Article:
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Key Determinants of Customer Segmentation Essay


This paper analyses different customer segmentation concepts and its implications to organizations. Key determinants of customer segmentation are identified; consideration of high customer segmentation and its impacts are also discussed. Lastly, consideration of the high and low customer segmentation approaches and its implications to the organization’s market mix are discussed with relevant examples.

Customer segmentation and its impact for business

According to Kumar (2008, p.44) customer segmentation is the identification of customers based on groups such as demographics such as age, sex and income or attributes like customer attitudes/behaviours and psychological profiles. As stated by Fisk (2009, p. 3) customer segmentation is relevant to business management because it enhances strategic prioritization where different elements of the segmentation can be applied to create a customer strategy that comprehends the values of varying customers and ways of addressing them appropriately.

As stated by Tsiptsis (2010), customer segmentation also helps in competitive positioning of a business utilizing micro-segmentation to enhance the values of a brand in order to align it with the target clientele within the market. Outside the market, customer segmentation is essential in setting future strategic plans such as seeking other new markets, establishing new products and even speculating market changes (Wang, 2006).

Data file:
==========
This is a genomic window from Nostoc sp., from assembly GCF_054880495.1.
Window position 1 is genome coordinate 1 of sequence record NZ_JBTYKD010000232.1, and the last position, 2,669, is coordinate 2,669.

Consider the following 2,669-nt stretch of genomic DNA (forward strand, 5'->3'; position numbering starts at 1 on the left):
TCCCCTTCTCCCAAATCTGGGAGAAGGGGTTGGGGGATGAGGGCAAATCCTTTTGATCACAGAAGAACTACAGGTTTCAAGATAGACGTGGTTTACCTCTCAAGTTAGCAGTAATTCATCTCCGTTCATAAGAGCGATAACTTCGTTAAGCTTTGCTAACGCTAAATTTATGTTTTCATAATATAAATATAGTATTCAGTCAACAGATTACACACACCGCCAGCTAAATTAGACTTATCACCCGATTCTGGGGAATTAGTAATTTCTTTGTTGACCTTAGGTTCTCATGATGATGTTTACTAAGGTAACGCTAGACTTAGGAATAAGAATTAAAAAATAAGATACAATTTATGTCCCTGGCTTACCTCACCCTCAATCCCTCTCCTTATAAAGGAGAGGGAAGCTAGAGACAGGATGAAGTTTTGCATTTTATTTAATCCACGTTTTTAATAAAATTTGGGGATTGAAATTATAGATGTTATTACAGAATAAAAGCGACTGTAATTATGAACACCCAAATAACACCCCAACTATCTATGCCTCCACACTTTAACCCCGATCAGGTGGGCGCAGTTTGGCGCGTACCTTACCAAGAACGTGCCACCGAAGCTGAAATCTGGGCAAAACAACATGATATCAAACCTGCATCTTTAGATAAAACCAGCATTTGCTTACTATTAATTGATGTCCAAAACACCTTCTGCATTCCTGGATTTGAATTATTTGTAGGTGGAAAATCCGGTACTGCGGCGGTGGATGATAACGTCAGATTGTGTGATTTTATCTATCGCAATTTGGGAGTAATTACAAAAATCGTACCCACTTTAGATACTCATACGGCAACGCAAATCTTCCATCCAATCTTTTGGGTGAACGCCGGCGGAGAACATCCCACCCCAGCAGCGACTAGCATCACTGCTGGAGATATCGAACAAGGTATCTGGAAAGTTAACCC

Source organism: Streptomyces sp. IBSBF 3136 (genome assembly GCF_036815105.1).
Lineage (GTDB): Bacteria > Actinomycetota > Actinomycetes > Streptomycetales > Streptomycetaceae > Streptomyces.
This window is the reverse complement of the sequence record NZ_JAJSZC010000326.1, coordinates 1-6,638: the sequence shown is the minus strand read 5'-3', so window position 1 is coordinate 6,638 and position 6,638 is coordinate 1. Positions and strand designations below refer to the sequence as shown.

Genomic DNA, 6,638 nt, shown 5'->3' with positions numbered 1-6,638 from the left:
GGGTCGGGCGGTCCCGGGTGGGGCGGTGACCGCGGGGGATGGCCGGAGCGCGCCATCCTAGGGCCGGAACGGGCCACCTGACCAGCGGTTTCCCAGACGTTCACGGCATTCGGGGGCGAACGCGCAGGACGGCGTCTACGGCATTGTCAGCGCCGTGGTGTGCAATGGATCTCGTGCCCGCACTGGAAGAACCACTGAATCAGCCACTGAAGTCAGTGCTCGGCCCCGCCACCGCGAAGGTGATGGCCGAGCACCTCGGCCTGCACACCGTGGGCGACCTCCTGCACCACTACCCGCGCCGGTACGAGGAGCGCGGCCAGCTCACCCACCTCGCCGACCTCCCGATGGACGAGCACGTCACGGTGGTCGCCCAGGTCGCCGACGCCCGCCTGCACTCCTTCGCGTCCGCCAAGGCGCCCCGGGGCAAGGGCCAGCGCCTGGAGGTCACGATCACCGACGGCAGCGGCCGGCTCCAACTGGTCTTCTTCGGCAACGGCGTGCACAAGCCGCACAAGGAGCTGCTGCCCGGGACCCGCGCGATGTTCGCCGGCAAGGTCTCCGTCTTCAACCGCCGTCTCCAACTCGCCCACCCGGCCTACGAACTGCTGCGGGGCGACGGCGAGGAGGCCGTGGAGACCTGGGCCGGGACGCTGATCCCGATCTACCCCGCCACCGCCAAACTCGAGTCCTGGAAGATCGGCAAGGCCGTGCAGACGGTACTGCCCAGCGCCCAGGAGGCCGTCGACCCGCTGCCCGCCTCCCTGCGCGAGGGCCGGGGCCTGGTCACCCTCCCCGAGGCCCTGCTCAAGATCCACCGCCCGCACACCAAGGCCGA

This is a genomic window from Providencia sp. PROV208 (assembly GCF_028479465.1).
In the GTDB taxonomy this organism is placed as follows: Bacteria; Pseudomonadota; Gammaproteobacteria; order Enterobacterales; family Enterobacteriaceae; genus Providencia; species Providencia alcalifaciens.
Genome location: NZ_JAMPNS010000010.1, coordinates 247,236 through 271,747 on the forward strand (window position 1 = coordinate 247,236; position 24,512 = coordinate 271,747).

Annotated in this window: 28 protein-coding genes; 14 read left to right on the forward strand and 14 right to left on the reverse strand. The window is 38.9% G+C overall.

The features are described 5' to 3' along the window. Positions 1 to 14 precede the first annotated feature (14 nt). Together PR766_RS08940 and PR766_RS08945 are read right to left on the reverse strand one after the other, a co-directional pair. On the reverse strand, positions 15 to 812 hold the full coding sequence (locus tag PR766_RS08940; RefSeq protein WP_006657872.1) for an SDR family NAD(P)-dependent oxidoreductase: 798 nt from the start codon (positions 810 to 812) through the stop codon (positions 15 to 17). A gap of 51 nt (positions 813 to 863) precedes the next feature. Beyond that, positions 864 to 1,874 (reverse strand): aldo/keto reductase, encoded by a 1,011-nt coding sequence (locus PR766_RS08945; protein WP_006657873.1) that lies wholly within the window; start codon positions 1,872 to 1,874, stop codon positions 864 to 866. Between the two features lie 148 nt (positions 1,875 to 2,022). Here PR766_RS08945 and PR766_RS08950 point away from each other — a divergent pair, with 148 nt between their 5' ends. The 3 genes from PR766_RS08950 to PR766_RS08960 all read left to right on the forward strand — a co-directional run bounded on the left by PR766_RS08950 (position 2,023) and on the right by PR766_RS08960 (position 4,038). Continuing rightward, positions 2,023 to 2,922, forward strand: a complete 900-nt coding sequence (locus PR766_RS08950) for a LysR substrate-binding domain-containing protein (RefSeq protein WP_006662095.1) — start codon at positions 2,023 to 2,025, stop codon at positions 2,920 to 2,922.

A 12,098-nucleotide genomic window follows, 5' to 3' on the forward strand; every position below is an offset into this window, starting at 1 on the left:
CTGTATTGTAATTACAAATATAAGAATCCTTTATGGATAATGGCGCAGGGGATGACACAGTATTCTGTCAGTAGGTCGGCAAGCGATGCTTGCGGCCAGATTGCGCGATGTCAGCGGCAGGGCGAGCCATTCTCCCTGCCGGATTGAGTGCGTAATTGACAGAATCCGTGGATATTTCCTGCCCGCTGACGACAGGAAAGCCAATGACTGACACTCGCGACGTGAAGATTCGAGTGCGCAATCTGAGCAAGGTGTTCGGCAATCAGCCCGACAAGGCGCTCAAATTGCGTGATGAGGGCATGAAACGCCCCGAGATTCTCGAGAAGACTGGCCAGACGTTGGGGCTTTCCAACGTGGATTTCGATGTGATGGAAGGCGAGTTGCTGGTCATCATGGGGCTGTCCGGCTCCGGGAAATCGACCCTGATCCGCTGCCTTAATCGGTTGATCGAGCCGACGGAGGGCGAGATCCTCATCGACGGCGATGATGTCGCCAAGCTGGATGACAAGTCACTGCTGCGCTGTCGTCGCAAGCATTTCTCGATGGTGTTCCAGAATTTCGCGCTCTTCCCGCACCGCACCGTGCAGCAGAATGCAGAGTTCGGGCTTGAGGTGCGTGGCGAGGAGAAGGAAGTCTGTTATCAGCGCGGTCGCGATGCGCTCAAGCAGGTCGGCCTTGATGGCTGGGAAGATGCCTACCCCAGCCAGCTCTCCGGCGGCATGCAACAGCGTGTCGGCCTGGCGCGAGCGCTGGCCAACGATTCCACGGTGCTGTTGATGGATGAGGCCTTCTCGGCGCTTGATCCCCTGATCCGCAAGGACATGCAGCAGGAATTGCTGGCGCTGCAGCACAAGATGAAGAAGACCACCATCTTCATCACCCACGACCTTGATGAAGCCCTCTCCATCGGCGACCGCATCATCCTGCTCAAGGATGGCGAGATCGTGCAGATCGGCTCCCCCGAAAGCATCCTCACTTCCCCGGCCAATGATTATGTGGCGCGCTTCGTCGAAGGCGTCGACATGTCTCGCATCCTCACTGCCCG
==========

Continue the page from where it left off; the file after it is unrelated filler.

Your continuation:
Customer segmentation also enables holistic management of business through comprehending of essential customer needs, behaviours and profiles. Focusing on high customer segmentation, for instance, allows a business to adopt a market approach strategy with higher chances of success because of the clear identification of the customer needs within the market (Hawkes, 2003). Customer segmentation also allows for pooling of organizational resources and human capital towards the core needs of the target customer and hence an important consideration outside marketing.